A federal appeals court has called in the Lorax, the grumpy little creature famous in Dr. Seuss’s book for acting as a guardian for the trees. In a recent decision filed by the 4th U.S. Circuit Court of Appeals in Richmond, Virginia, a three-judge panel stripped Dominion Energy’s permit to construct the Atlantic Coast Pipeline across two national forests and the Appalachian Trail. The permit was originally granted by the U.S. Forest Service.
The appeals court declared that in issuing the permit for the pipeline’s construction, the U.S. Forest Service "abdicated its responsibility to preserve national forest resources". The panel further commented that “We trust the United States Forest Service to 'speak for the trees, for the trees have no tongues.'" This decision on the part of the forest service did not act in the interest of the trees.
The pipeline, starting in West Virginia and continuing across Virginia and North Carolina, would pass through parts of the George Washington and Monongahela National Forests as well as the Appalachian Trail. The judges elaborated on the impacts that such construction would have on habitats: "Construction would involve clearing trees and other vegetation from a 125-foot right of way (reduced to 75 feet in wetlands) through the national forests, digging a trench to bury the pipeline, and blasting and flattening ridgelines in mountainous terrains. Following construction, the project requires maintaining a 50-foot right of way (reduced to 30 feet in wetlands) through the [two national forests] for the life of the pipeline."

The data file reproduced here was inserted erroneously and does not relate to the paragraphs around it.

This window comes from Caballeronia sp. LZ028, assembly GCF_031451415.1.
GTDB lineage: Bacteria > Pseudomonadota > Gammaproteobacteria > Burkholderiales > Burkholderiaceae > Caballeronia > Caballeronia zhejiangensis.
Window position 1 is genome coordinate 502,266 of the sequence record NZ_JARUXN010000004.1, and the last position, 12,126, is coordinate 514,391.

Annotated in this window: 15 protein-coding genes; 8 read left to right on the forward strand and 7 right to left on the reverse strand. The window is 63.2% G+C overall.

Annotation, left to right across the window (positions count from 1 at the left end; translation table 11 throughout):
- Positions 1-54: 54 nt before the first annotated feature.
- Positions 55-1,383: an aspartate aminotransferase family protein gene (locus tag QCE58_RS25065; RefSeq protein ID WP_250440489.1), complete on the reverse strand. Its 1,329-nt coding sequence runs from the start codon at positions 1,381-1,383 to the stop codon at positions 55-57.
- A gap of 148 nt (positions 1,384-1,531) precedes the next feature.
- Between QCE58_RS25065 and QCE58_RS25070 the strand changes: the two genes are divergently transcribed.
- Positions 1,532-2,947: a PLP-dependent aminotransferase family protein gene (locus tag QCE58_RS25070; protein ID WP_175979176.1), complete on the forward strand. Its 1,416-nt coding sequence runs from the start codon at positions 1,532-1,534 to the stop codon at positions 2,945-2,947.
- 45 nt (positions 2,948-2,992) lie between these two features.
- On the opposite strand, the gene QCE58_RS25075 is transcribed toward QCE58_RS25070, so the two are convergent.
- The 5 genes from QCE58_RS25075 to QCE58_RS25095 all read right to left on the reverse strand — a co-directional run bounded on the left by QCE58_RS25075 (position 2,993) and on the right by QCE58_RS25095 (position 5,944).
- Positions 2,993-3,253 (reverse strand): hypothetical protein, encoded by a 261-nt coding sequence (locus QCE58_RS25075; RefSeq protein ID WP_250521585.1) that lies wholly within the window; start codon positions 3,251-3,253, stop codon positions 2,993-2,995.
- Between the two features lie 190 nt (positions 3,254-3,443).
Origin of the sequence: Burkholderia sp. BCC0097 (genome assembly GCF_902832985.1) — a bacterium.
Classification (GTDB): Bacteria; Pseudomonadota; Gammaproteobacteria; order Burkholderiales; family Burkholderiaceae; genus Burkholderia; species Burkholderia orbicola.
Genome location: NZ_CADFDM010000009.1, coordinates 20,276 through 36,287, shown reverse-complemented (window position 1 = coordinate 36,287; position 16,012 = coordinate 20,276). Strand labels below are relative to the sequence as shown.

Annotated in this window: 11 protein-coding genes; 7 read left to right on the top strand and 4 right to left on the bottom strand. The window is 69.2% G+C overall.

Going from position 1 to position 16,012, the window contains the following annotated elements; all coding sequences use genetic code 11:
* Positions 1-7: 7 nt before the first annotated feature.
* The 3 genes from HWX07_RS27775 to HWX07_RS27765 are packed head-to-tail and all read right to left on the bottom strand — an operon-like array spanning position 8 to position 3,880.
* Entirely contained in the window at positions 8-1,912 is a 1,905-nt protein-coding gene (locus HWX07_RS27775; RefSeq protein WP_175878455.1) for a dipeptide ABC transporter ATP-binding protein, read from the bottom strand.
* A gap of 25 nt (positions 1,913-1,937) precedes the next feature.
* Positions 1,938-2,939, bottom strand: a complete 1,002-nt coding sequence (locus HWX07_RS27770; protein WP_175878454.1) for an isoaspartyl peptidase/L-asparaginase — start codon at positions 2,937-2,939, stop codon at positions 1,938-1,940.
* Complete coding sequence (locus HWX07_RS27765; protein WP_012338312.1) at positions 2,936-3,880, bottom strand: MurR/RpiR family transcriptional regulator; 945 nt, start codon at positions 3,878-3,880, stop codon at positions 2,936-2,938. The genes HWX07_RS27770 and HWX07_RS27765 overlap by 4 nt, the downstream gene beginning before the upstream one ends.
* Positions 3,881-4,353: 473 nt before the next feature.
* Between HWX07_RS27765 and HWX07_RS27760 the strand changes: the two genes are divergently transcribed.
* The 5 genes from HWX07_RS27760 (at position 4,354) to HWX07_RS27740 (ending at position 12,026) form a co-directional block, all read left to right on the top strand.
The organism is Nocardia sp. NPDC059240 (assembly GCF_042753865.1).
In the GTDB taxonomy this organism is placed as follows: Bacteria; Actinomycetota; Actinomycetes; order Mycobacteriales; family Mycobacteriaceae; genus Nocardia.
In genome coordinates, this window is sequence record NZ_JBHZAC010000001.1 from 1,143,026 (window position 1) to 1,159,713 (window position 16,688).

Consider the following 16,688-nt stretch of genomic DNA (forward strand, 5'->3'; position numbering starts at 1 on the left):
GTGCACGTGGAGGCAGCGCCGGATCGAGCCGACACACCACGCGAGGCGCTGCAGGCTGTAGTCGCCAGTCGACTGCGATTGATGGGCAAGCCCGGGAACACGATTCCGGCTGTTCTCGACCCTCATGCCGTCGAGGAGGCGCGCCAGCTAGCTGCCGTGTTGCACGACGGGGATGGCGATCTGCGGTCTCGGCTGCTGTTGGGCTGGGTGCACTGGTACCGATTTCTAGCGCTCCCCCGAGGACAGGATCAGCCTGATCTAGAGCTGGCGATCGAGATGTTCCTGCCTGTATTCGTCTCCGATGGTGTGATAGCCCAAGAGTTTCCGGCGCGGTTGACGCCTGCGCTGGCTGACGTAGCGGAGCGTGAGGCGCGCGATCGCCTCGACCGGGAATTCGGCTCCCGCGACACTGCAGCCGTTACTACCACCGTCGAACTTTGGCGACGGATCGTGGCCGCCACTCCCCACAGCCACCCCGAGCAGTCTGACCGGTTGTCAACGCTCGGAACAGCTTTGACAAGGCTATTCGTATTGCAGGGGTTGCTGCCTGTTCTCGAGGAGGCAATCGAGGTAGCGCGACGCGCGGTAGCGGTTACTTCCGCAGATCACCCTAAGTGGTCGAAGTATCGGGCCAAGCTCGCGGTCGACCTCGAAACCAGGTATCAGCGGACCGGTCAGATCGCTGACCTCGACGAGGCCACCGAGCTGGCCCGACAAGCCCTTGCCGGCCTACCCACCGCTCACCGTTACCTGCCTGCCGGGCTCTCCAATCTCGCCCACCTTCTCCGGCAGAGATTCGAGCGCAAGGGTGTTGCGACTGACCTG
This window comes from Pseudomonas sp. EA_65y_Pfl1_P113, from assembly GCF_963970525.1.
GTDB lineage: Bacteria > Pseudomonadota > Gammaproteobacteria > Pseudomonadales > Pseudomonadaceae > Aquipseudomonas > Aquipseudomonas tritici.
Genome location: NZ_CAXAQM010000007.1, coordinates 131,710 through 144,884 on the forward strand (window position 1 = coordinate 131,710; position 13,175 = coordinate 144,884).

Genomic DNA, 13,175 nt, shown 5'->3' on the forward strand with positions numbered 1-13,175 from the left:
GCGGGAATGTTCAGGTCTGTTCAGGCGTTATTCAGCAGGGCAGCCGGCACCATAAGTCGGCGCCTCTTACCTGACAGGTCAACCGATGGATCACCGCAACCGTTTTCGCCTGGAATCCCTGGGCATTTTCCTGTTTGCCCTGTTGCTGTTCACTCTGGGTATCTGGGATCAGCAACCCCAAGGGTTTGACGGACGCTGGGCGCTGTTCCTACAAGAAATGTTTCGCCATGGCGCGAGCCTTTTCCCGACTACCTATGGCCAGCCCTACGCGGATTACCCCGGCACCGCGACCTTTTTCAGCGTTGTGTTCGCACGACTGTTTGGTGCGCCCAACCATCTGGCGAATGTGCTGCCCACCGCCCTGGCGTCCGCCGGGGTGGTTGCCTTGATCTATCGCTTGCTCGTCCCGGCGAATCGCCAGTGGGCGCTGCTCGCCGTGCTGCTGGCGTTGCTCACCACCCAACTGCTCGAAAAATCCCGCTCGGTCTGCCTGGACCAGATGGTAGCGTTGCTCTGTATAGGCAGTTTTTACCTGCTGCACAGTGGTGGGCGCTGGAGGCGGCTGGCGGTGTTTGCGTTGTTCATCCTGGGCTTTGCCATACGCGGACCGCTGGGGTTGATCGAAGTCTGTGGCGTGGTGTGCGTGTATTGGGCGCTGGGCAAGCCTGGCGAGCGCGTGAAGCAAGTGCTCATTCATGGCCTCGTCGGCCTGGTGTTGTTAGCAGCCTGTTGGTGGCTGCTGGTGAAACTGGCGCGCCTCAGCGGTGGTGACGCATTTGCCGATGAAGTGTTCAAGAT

There are also the concerns of how landslides in the area would affect a natural gas pipeline. Using the example of the Columbia Gas Transmission Pipeline, which burst this July after a landslide in West Virginia and exposed fragile Appalachian ecosystems, the court decided that the Forest Service conducted 'insufficient analysis of landslide risks'.
The judges unanimously concluded that the U.S. Forest Service’s granting of the permit to Dominion Energy for the pipeline “violated both the National Forest Management Act and the National Environmental Policy Act, and found the Forest Service lacked the authority to grant the pipeline a right of way across the Appalachian Trail,” writes NPR. "This conclusion is particularly informed by the Forest Service's serious environmental concerns that were suddenly, and mysteriously, assuaged in time to meet a private pipeline company's deadlines," wrote the judges.
Dominion Energy has said it will appeal immediately to the full appeals court.